Gazprom, the Russian gas giant, started injecting natural gas from its stockpiles to stabilize the European market’s volatility. Deputy Foreign Minister Sergei Ryabkov confirmed the news this morning.
The Russian official also rejected any suggestions that Russia was withholding gas from the European market. “We favor energy security of Europe; we want to work collaboratively. Gazprom has in fact started pumping out from its reserves into the pipelines to stabilize the market,” Ryabkov said during a BBC interview.
Firstly, back in September, European Parliament lawmakers urged the European Commission to investigate Gazprom. They argued that the company’s behavior made them suspect market manipulation; that Gazprom might have been withholding gas to pressure Europe to agree on a fast launch of the Nord Stream 2 pipeline.
However, both Gazprom and the Kremlin denied the accusations. “We would prefer to have here a bear market. Russia is about bears now, it’s not about bullies,” Ryabkov added during the interview.
Moreover, according to Reuters, Gas Infrastructure Europe has said that Gazprom indeed starter pumping gas from a storage facility at Haidach in Austria. It did it for one day on Oct. 7, after a spike in gas prices to a record high.
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Gazprom did not book full pipe capacity; E.ON suspends new contracts
As we have reported previously, natural gas prices have peaked since July this year. Particularly in Europe, the spike reached an all-time high back in October. Prices at the Dutch TTF Hub reached 97.73 euros per megawatt-hour (MWh) on Oct. 1. On that same day, data from Gascade revealed that Gazprom booked only a third of its online capacity for October.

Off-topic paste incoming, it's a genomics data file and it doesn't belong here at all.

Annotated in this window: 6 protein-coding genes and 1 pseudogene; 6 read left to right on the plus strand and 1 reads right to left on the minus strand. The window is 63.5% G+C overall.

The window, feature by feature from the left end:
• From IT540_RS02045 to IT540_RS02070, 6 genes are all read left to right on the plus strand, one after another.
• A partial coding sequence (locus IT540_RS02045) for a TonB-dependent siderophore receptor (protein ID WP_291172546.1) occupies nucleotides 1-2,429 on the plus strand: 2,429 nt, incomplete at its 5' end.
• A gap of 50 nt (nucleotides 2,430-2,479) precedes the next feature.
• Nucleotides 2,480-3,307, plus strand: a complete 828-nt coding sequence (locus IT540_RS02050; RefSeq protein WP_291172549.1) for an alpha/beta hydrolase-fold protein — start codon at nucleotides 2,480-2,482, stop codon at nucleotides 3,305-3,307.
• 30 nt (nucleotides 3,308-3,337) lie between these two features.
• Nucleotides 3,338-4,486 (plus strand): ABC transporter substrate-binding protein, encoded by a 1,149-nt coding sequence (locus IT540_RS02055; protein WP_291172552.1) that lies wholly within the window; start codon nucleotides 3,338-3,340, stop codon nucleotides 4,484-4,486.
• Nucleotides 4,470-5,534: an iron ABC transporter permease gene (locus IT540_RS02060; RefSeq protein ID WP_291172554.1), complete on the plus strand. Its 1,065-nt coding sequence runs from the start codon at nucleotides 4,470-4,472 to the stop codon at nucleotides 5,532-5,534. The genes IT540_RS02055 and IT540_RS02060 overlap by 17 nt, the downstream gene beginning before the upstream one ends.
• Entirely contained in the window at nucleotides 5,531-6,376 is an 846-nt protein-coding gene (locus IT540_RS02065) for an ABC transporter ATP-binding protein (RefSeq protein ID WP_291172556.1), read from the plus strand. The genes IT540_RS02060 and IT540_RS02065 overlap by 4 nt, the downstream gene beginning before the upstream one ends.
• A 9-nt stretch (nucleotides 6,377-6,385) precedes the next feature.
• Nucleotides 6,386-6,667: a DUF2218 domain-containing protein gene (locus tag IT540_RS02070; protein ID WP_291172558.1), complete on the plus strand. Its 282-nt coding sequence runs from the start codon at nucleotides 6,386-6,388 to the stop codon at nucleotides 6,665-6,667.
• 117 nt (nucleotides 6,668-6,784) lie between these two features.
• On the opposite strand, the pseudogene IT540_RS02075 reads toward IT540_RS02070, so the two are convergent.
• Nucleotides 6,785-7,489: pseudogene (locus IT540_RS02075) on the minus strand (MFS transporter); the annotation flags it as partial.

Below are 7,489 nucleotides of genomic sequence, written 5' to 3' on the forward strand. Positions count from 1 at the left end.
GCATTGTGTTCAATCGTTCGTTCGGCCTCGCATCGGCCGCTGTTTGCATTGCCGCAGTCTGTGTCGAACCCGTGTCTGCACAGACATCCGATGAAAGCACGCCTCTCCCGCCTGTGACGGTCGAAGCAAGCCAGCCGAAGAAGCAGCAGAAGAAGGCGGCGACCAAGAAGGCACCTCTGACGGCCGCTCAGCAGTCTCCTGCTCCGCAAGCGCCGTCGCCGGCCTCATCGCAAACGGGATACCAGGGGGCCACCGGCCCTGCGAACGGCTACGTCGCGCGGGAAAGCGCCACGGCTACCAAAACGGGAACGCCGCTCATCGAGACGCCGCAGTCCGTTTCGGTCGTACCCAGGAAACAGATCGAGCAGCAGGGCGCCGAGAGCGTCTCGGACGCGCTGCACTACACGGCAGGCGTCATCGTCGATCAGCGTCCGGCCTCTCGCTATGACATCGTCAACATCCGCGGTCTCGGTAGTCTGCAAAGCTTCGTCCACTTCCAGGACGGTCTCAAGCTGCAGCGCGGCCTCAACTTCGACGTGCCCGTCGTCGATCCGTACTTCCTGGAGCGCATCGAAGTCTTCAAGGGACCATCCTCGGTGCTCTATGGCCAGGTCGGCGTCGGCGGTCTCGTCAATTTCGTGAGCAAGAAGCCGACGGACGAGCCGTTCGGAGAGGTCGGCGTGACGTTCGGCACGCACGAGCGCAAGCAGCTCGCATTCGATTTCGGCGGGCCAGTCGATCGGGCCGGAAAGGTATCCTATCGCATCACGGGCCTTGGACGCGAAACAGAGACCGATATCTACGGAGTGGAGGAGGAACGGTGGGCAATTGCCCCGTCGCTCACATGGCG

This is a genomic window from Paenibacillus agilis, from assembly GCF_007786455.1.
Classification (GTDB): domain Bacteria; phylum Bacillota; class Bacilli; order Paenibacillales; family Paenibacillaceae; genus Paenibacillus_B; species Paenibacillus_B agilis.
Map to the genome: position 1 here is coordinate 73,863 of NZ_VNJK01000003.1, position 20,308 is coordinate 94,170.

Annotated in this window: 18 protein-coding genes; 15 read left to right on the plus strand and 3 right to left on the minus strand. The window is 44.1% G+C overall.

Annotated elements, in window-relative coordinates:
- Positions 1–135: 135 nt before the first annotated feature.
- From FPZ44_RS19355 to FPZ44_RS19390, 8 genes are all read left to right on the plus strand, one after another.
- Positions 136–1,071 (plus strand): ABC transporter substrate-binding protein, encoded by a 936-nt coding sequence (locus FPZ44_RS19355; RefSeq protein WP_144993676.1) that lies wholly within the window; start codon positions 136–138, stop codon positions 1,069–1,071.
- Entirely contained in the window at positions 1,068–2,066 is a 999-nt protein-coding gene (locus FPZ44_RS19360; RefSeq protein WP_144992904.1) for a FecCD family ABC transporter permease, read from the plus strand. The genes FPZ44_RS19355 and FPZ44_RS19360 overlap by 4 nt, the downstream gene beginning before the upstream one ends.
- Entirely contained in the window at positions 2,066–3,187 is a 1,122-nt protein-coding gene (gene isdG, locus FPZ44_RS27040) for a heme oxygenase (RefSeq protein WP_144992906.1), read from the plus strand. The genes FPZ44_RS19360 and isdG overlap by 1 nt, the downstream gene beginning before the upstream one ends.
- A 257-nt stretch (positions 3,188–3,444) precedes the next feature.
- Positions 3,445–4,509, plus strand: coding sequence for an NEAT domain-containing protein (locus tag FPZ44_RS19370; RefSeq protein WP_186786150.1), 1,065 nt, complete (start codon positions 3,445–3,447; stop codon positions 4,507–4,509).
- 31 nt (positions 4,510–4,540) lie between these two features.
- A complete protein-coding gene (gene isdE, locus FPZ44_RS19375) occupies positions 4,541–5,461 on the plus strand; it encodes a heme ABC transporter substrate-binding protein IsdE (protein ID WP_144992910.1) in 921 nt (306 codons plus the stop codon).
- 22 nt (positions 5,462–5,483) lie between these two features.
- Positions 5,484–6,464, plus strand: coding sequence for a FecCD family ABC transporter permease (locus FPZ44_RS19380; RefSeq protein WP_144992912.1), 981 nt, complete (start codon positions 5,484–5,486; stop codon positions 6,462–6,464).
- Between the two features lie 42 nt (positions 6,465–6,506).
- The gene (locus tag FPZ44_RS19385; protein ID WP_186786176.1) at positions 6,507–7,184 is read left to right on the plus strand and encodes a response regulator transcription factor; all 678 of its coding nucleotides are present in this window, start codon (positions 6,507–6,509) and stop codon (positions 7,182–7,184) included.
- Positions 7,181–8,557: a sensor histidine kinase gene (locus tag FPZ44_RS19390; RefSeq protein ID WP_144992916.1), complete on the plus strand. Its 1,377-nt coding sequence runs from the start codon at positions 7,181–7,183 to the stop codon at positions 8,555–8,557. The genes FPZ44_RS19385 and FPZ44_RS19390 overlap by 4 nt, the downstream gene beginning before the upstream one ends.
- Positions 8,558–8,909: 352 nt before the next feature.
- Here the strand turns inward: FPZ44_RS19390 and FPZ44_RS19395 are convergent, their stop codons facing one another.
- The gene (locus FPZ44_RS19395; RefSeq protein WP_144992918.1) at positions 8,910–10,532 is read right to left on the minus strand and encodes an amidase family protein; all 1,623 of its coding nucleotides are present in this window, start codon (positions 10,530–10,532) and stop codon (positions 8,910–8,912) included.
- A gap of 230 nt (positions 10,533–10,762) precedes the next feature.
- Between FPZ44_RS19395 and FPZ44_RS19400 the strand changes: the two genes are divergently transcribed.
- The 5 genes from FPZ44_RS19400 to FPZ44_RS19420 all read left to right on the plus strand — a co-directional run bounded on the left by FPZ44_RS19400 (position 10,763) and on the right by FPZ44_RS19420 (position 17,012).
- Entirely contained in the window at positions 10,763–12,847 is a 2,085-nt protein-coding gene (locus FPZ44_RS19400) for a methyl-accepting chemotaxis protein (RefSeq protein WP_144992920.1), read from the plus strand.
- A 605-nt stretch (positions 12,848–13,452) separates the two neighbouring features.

In addition, Goldman Sachs said in a note: “Gazprom’s decision not to book for October the full capacity available at one of the main pipelines that deliver gas to Germany poses an increased tightening risk to north-western European gas balances and, hence, further upside risk to TTF prices this winter.” Such actions by the Russian company further sparked criticism from European lawmakers; therefore, increasing their suspicion about Gazprom manipulating the market.
Furthermore, this Tuesday, German energy firm E.ON announced the temporal suspension of new natural gas supply contracts for residential customers. Although customers with existing contracts would continue as usual, E.ON’s move surprised the market as it is the first major energy supplier in Germany to do so. However, smaller providers have already done it, two abruptly ending the electricity contracts of several hundred customers last week. On the other hand, E.ON did not specify how long the suspension would last.
Moreover, Avro Energy, Green Supplier Limited, defaulted in the U.K market, leaving behind around 255,000 customers amid the rising prices. Shell Energy took over them after Britain’s OFGEM, U.K.’s energy regulator, selected it in an attempt to protect the market.
Finally, all this volatility in the European market has boosted coal use for electricity generation. Coal prices have also grown, but not as much as natural gas. According to Silvia Messa, an analyst at energy consultancy Volue, the use of coal, oil, and lignite will continue to grow for the following quarters.